ILNS: The Supreme Court on Thursday declined to give any relief to a sanitation worker convicted for taking illegal gratification from a complainant for revoking his suspension order and regularization of the quarter occupied by him. (Moti Lal Sharma v. State through CBI)
A two-judge bench of Justice Navin Sinha and Krishna Murari said, “We are not inclined to interfere with the impugned order and judgment passed by the High Court. The special leave petition is dismissed.”
It further said, “If the petitioner has not surrendered as yet, he is directed to do so within two weeks, failing which, he shall be taken into custody immediately.”
During the course of the hearing, Justice Navin Sinha asked Counsel of the Appellant, “Please show us where did you cross examine with regard to demand and acceptance? Concerning the statement of PW-5 ,PW4 , both corroborate each other , you did not ask any question with regard to demand and acceptance?”
Counsel for appellant said that PW2 (Prosecution Witness) making revelation about the recovery, meanwhile, Judge intervene and put up another question for the Counsel i.e. where did you put question that no such recovery has been done, to which counsel replied that no such question was asked from him.
Justice Navin further said, “you have also not annexed deposition of PW-4, to which counsel replied ‘your lordship, everything happened in CBI office.”
The case against the appellant was that he had taken illegal gratification from the complainant in lieu of some work. Prosecution Witness no. 5 is the complainant in the case, he had submitted a complaint to the CBI alleging that the appellant who was the Sanitary Jamadar/ Dhowra Supervisor, B.C.C.L, Dhanbad demanded illegal gratification of Rs.1,300/- from him for revoking his suspension order and regularization of the quarter occupied by him. The CBI during inquiry found allegation to be true and on the basis of the same, F.I.R. connected with the same was registered. A trap was laid and the appellant-convict was caught red-handed while accepting the bribe. The sanction for the prosecution of the appellant-convict was obtained and after completion of the investigation, the charge-sheet was submitted against the appellant.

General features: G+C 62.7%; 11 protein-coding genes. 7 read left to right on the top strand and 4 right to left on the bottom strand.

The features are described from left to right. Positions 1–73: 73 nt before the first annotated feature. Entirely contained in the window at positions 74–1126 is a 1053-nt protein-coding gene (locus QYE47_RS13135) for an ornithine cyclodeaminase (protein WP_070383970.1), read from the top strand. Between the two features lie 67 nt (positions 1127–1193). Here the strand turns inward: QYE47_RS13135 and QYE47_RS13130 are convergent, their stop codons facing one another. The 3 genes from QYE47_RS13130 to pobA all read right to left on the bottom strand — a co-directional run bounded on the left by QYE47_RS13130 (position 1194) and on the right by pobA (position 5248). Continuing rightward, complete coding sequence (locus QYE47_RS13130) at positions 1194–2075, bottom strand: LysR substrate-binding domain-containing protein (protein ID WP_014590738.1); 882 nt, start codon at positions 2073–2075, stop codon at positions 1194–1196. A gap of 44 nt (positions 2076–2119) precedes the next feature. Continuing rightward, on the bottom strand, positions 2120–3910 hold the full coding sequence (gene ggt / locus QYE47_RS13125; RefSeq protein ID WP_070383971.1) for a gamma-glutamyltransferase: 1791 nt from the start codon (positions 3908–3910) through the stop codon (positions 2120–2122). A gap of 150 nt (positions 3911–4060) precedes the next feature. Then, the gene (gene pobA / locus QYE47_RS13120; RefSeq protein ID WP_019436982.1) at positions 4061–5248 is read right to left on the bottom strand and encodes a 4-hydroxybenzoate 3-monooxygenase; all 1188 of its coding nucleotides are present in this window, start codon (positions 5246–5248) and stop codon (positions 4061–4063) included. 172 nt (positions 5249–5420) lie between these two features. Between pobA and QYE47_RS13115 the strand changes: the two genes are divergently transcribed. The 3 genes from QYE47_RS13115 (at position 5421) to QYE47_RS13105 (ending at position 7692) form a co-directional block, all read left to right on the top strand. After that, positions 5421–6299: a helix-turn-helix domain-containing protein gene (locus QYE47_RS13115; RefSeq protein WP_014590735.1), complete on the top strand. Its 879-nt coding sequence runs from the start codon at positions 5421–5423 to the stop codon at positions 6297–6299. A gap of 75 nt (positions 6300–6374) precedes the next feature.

The appeal before the Jharkhand High Court was filed against the judgment of the Trial Court which had convicted the appellant guilty for having committed the offences punishable under Section 7 and Section 13(2) read with Section 13 (1) (d) of the Prevention of Corruption Act, 1988 and sentenced him to undergo Rigorous Imprisonment for three years for the offence punishable under Section 7 of the Prevention of Corruption Act and imposed fine of Rs.15,000/- and further convicted the appellant-convict under Section 13(2) read with Section 13 (1) (d) of the Prevention of Corruption Act to undergo Rigorous Imprisonment of three years and fine of Rs.15,000/- and in default of payment of fine to undergo Simple Imprisonment of six months and it was ordered that both the sentences shall run concurrently.